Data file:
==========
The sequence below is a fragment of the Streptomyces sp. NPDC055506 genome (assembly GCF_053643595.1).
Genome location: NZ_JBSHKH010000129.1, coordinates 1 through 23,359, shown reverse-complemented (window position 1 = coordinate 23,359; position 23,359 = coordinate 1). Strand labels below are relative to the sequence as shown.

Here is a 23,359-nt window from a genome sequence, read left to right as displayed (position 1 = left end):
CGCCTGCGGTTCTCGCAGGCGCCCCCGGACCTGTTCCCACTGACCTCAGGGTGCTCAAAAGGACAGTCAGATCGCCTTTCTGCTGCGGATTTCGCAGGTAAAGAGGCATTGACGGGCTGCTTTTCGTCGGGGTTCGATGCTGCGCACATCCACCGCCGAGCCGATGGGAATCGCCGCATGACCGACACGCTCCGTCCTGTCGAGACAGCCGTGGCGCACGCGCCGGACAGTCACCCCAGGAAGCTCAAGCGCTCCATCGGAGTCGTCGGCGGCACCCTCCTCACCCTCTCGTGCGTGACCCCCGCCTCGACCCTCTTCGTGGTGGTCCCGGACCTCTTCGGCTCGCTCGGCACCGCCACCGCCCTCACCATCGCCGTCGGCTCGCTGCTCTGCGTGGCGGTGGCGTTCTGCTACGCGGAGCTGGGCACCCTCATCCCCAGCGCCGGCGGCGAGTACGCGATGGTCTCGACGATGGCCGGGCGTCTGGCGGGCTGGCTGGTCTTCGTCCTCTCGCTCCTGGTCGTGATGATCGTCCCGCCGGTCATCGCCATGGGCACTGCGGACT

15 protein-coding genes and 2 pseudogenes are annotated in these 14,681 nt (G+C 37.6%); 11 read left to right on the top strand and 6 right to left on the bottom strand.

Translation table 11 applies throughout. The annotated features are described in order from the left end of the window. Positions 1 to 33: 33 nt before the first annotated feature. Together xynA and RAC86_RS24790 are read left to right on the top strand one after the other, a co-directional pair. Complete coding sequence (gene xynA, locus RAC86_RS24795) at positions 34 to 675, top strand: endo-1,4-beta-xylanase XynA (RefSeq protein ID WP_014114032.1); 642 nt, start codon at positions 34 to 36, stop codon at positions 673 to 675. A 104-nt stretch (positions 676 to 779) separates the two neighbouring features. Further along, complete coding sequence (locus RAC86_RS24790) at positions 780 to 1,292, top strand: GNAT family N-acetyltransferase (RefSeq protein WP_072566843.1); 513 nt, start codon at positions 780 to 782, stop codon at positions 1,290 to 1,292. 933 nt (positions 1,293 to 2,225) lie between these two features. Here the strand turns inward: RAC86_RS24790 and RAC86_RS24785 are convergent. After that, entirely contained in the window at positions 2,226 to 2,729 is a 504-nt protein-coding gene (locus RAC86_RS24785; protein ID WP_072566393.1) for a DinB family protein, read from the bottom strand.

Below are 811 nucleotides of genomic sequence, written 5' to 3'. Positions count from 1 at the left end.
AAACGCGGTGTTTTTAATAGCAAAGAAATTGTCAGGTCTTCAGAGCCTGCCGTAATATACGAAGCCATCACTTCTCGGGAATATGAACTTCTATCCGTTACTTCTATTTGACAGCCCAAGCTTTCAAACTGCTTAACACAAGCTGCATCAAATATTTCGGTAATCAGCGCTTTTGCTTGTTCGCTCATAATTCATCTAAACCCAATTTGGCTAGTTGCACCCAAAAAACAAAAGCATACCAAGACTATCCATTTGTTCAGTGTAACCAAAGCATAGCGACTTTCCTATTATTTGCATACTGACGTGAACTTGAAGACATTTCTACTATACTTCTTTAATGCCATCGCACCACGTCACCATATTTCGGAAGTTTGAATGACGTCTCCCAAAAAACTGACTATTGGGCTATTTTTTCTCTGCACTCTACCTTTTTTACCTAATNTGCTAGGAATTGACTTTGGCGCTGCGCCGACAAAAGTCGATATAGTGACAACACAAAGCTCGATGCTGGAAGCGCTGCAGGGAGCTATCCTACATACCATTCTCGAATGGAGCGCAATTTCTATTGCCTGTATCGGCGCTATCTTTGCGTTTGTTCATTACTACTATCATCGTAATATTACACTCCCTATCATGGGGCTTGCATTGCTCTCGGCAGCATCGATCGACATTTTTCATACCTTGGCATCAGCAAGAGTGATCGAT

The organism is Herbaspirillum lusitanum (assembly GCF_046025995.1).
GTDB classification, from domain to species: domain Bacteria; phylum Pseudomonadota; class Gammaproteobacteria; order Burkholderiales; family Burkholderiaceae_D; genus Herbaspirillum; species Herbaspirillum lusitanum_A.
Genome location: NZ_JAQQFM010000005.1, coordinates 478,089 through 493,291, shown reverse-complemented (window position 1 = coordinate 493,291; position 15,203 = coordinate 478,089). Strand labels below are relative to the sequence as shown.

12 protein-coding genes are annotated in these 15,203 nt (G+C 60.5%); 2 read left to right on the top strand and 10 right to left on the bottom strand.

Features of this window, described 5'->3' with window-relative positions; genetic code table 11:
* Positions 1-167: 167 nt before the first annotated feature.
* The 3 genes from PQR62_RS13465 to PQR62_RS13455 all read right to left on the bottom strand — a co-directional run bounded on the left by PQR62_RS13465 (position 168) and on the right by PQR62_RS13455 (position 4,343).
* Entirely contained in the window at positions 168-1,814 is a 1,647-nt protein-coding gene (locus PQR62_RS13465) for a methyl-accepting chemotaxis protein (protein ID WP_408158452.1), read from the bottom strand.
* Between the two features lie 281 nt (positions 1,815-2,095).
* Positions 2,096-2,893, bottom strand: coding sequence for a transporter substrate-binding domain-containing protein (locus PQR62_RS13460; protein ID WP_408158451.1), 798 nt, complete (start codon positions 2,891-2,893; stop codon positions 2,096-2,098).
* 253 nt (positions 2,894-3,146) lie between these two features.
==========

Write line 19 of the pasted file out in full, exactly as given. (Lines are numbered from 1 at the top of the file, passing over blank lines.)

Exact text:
* 253 nt (positions 2,894-3,146) lie between these two features.